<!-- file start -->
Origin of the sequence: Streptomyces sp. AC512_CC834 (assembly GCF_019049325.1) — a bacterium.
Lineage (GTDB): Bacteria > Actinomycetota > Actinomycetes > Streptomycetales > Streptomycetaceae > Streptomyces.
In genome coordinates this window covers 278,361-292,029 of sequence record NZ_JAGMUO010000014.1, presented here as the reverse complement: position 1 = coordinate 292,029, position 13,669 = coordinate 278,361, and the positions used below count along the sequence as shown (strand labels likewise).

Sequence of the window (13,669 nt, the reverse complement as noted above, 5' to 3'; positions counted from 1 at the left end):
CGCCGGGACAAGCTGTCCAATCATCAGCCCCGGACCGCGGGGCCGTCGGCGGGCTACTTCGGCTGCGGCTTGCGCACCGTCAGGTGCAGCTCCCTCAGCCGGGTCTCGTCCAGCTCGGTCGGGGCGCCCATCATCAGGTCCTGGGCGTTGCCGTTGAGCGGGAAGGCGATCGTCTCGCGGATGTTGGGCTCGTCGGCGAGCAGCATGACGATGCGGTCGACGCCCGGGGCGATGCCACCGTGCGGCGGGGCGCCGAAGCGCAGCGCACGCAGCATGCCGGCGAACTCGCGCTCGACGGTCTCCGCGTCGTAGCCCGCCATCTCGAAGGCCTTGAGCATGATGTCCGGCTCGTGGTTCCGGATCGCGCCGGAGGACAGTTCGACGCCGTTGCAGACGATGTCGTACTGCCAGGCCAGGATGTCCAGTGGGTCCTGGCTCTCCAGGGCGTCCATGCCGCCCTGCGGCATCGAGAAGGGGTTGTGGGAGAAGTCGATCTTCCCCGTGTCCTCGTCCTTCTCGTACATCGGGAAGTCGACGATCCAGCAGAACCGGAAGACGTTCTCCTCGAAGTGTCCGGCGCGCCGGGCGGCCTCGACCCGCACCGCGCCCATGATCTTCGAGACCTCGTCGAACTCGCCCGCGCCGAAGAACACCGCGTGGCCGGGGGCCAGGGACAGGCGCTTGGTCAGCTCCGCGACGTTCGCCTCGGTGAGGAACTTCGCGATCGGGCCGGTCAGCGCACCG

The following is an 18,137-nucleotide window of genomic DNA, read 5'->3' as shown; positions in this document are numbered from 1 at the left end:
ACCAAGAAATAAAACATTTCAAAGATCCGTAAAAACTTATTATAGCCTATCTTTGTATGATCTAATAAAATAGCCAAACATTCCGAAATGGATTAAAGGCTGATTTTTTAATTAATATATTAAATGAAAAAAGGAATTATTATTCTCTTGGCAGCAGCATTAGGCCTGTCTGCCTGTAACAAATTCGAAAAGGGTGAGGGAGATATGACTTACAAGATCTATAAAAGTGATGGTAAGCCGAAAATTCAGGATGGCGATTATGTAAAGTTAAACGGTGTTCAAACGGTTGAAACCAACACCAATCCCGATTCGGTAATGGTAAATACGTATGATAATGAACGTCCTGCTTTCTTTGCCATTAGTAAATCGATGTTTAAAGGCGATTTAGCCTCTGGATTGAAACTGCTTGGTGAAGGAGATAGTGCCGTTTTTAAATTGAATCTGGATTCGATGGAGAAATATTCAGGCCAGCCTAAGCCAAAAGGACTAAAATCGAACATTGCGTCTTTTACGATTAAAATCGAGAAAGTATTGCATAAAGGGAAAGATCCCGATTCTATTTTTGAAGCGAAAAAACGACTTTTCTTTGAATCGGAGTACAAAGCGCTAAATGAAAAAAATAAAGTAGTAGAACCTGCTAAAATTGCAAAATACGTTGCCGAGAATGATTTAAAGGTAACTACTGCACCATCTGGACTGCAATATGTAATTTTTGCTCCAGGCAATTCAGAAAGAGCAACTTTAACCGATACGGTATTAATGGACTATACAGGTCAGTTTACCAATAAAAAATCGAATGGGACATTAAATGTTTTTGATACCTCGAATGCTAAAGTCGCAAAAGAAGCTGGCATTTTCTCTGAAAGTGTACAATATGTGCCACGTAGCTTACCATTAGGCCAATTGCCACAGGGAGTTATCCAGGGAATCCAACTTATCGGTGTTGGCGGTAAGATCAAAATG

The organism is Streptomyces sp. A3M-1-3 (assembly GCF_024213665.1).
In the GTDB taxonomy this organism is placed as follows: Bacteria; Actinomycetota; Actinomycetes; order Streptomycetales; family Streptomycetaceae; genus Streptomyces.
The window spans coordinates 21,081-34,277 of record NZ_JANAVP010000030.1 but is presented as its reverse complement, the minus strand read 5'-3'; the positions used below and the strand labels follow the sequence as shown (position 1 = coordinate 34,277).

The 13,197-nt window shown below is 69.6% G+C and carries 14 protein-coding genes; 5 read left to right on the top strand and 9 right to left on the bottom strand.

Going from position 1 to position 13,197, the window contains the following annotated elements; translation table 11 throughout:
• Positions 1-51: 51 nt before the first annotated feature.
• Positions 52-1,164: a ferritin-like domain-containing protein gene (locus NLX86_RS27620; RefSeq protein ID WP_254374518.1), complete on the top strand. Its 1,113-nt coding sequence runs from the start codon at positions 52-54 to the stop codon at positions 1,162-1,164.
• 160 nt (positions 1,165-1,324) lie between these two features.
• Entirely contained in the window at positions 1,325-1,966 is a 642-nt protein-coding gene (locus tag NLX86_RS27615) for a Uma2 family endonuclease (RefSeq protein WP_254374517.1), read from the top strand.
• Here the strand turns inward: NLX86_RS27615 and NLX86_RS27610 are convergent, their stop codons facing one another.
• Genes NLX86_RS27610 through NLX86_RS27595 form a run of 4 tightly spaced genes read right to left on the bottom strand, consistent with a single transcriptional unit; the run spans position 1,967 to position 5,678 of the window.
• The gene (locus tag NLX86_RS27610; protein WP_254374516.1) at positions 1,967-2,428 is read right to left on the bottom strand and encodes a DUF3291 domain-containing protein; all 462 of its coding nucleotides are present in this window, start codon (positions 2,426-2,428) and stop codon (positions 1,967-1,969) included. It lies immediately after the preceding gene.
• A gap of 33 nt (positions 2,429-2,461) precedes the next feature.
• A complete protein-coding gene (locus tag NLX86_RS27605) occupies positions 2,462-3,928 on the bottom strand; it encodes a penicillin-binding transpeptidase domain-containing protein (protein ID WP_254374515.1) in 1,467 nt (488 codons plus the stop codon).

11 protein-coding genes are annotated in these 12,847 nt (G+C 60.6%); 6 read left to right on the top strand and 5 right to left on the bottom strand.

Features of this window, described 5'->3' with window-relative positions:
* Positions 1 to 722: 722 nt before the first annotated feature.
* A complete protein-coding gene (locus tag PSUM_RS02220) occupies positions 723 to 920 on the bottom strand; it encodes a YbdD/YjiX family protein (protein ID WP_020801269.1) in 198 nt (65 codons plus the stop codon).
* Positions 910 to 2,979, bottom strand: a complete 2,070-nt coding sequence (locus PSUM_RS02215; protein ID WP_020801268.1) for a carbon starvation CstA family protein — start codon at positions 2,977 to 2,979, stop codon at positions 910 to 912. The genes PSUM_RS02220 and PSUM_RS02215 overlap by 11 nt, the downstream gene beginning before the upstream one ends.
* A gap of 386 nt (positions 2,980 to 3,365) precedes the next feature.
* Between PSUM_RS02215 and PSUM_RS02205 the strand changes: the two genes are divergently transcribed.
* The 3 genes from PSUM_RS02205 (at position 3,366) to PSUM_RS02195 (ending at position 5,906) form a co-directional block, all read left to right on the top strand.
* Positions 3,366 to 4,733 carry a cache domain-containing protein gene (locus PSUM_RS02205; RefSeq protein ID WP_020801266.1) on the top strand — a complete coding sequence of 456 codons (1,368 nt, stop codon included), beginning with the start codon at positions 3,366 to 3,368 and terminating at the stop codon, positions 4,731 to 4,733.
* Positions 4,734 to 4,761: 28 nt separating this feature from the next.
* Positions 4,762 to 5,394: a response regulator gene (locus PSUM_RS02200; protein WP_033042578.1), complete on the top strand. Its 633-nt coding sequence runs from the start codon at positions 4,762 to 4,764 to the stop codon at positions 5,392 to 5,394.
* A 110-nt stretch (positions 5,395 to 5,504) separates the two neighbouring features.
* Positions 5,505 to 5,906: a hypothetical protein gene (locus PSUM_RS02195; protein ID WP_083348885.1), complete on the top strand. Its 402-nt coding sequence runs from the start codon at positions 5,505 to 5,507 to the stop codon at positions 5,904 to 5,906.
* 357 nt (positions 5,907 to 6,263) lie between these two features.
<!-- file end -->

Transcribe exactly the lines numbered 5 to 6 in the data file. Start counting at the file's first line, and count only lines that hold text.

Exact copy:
CGCCGGGACAAGCTGTCCAATCATCAGCCCCGGACCGCGGGGCCGTCGGCGGGCTACTTCGGCTGCGGCTTGCGCACCGTCAGGTGCAGCTCCCTCAGCCGGGTCTCGTCCAGCTCGGTCGGGGCGCCCATCATCAGGTCCTGGGCGTTGCCGTTGAGCGGGAAGGCGATCGTCTCGCGGATGTTGGGCTCGTCGGCGAGCAGCATGACGATGCGGTCGACGCCCGGGGCGATGCCACCGTGCGGCGGGGCGCCGAAGCGCAGCGCACGCAGCATGCCGGCGAACTCGCGCTCGACGGTCTCCGCGTCGTAGCCCGCCATCTCGAAGGCCTTGAGCATGATGTCCGGCTCGTGGTTCCGGATCGCGCCGGAGGACAGTTCGACGCCGTTGCAGACGATGTCGTACTGCCAGGCCAGGATGTCCAGTGGGTCCTGGCTCTCCAGGGCGTCCATGCCGCCCTGCGGCATCGAGAAGGGGTTGTGGGAGAAGTCGATCTTCCCCGTGTCCTCGTCCTTCTCGTACATCGGGAAGTCGACGATCCAGCAGAACCGGAAGACGTTCTCCTCGAAGTGTCCGGCGCGCCGGGCGGCCTCGACCCGCACCGCGCCCATGATCTTCGAGACCTCGTCGAACTCGCCCGCGCCGAAGAACACCGCGTGGCCGGGGGCCAGGGACAGGCGCTTGGTCAGCTCCGCGACGTTCGCCTCGGTGAGGAACTTCGCGATCGGGCCGGTCAGCGCACCG

The following is an 18,137-nucleotide window of genomic DNA, read 5'->3' as shown; positions in this document are numbered from 1 at the left end: